Cover

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Frontmatter

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Contents

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p. vii

Illustrations

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pp. ix-x

Acknowledgments

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p. xi

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Introduction: The Practice of History

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pp. 1-6

This book is based on a series of lectures on the practice of history given in the History Department at the University of Notre Dame in 2008. As a practitioner of imperial and global history, and, in particular, of the history of South Asia and South Asians outside that subcontinent, I found this invitation exciting and challenging...

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Chapter 1: Colleges, Cohorts, and Dynasties

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pp. 7-30

Our exploration of the potential of new kinds of “life history” which are wider than studies of individuals begins with what I wish to call rather loosely “colleges, cohorts, and dynasties.” I want to ask if there are other kinds of “lives” apart from those of individuals which the historian may fruitfully study as a source of evidence about the past...

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Chapter 2: Family Histories

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pp. 31-52

The previous chapter examined aspects of the “life history” of a particular Oxford college, to ask whether they could provide new source material for the historian of South Asia. The personal and career records of Balliol men who served in India demonstrated, among many other things, considerable evidence about the significance of British family traditions and connections in the creation of a professional elite...

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Chapter 3: Individual Lives and Their Public World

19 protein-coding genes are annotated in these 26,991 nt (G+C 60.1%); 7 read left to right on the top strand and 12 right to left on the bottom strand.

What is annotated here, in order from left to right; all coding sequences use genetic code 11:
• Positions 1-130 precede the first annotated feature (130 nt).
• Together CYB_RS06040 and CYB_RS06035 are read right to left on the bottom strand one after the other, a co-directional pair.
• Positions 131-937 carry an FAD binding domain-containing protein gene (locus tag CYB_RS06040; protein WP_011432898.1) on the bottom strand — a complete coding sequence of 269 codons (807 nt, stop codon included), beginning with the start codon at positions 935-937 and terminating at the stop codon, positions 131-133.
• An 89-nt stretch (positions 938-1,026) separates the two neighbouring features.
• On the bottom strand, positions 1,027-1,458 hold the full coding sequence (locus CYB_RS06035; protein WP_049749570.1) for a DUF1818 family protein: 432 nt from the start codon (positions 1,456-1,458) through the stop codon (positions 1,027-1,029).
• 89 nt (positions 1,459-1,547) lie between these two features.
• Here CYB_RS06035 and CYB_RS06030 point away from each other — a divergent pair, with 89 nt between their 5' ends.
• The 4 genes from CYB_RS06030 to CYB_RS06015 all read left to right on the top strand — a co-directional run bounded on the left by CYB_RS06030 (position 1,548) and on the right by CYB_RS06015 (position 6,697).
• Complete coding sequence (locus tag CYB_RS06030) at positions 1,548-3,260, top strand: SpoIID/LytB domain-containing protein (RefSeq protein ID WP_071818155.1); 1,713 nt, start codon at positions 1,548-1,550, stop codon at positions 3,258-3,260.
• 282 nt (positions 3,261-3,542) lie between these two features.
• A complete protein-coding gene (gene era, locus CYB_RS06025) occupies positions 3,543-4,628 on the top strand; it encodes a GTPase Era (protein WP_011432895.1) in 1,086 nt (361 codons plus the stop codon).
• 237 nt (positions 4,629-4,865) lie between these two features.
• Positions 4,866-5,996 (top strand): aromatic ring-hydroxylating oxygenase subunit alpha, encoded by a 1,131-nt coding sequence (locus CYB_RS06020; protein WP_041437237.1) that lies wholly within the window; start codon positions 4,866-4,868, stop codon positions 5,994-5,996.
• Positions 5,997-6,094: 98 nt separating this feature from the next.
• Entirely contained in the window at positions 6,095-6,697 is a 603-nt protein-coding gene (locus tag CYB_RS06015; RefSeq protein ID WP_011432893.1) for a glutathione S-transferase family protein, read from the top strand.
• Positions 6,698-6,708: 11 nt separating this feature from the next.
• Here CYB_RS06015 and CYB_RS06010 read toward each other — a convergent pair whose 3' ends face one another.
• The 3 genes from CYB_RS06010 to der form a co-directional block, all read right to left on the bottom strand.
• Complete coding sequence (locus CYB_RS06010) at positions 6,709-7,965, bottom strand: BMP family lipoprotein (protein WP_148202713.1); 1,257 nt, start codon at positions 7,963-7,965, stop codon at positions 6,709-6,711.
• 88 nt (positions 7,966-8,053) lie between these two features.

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pp. 53-72

In the first two chapters I expanded the more usual understanding of “life history,” beyond the life of an individual, to include the life of key institutions and of families, as ways of doing history. I argued that engaging with these different sorts of “lives” might open new windows on to the recent South Asian past, though of course the technique...

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Chapter 4: Individual Lives and Their Inner World

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pp. 73-90

The third and fourth chapters of this exploration into “life histories” are concerned with the lives of prominent individual Indians, particularly Mahatma Gandhi and Jawaharlal Nehru, to see how this genre may be a creative way of doing history rather distinct from the art form of biography. In chapter 3 we examined how their life experiences in Indian politics can open a window for historians...

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Conclusion

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pp. 91-96

The chapters in this volume have explored varieties of “life history” as windows into the past, particularly the recent past of the subcontinent of South Asia and its peoples. To change the metaphor, we have asked whether life history can, at a time of considerable historiographical flux and contestation, be a helpful door or entry point into the historical study...

Notes

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pp. 97-108

Sources

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pp. 109-114

Index

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pp. 115-118